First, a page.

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10 underappreciated movies on Netflix

Jeffrey M. Anderson | Sept. 23, 2013
Here are 10 movies that got shafted but are well worth watching.

Jet Lag
Here's another solution to bad romantic comedies: go to France. American moviegoers will already be familiar with the charismatic stars Jean Reno and Juliette Binoche, and they're wonderful together in the light-as-air Jet Lag (2002). She plays Rose, a cosmetics expert who is slathered in layers of makeup. Reno plays Felix, a former chef-turned-frozen food magnate. An airline strike strands them both at the Roissy-Charles de Gaulle airport, and fate brings them together when Rose accidentally drops her constantly-bleeping phone down the ladies' loo and asks to borrow Felix's. Writer/director Danièle Thompson not only concentrates on getting these two together, but getting them back to basics: Felix back to real food, and Rose back to her natural, fresh-faced look. A reverse-makeover scene, just after Rose emerges from the shower, is breathtaking.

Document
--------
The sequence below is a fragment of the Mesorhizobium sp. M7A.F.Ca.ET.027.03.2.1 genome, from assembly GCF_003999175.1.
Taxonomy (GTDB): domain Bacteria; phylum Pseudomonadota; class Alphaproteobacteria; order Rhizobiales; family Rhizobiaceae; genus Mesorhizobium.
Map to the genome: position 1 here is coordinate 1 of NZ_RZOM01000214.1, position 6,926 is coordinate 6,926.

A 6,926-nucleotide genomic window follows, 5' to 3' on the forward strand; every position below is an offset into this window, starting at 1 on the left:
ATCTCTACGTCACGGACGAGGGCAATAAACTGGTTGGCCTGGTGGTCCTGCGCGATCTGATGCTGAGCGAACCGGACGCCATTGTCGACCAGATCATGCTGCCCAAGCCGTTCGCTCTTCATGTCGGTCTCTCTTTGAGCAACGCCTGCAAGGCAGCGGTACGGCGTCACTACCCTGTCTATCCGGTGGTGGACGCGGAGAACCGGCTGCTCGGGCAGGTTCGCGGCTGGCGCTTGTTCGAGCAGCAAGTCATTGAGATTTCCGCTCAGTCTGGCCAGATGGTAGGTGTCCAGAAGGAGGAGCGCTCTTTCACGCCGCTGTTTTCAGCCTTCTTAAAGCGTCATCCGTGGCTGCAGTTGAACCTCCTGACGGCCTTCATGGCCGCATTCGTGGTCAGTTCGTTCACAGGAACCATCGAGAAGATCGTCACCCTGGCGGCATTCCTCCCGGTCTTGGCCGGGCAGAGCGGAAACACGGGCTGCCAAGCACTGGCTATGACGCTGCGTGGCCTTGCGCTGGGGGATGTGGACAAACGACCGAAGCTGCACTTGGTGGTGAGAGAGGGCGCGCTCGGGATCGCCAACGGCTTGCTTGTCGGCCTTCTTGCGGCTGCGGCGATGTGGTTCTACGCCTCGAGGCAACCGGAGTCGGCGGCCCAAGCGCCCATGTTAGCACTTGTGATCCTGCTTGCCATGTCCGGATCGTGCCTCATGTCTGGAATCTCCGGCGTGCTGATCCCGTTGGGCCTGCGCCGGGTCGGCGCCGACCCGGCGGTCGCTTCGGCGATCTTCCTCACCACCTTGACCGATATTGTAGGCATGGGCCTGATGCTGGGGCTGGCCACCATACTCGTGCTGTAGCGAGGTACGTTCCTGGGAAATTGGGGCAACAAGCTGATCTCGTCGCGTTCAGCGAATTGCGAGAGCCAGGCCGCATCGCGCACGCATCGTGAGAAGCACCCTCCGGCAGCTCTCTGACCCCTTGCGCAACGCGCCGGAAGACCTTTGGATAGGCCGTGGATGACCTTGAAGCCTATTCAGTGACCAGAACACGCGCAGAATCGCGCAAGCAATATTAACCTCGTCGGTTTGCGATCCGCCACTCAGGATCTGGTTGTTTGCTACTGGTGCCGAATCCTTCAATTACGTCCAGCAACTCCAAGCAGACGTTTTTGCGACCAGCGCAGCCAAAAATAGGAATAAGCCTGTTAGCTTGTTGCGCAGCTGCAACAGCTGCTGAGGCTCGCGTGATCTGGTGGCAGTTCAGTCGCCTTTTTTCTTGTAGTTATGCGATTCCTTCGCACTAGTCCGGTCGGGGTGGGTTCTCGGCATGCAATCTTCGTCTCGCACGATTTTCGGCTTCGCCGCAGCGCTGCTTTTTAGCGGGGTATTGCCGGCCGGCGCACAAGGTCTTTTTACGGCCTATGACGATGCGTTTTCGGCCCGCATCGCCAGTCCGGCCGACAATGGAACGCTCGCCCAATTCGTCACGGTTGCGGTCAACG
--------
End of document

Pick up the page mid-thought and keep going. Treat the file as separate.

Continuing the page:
The Emperor's New Groove
It's hard to imagine a Disney animated movie that goes under-appreciated, but it's not an entirely uncommon occurrence. AfterTarzan became a huge hit in 1999, the goofy, erratic The Emperor's New Groove (2000) only earned about half as much revenue, and yet it remains one of Disney's flat-out funniest movies. The wild, angular animation filled with ridiculous one-liners is more reminiscent of Tex Avery or Chuck Jones than any of the Disney classics, which may be what turned off some viewers. David Spade provides the voice of an egotistical emperor who is turned into a donkey by a witch (voiced by none other than Eartha Kitt). John Goodman is the poor, but kindly villager who helps him out. Patrick Warburton is absolutely hilarious as the witch's dim sidekick Kronk.

ParaNorman
2012 was an amazing year for animated features, so it's only natural that some of them were buried under the abundance of riches. With its ever-so-slightly melancholy tone and its matter-of-fact glimpses of death, Chris Butler and Sam Fell's magnificent ParaNorman (2012) was the obvious candidate to be overlooked. It's about a boy who can see and speak to dead people. He discovers that he's in charge of a ritual designed to keep a witch and a hoard of zombies at bay, but when he bungles it, the town comes under attack. ParaNorman has its share of big laughs and adventurous thrills, but it never shies away from darkness, either. The wonderfully fluid stop-motion animation gives it an organic texture that makes it feel all that much spookier.

 

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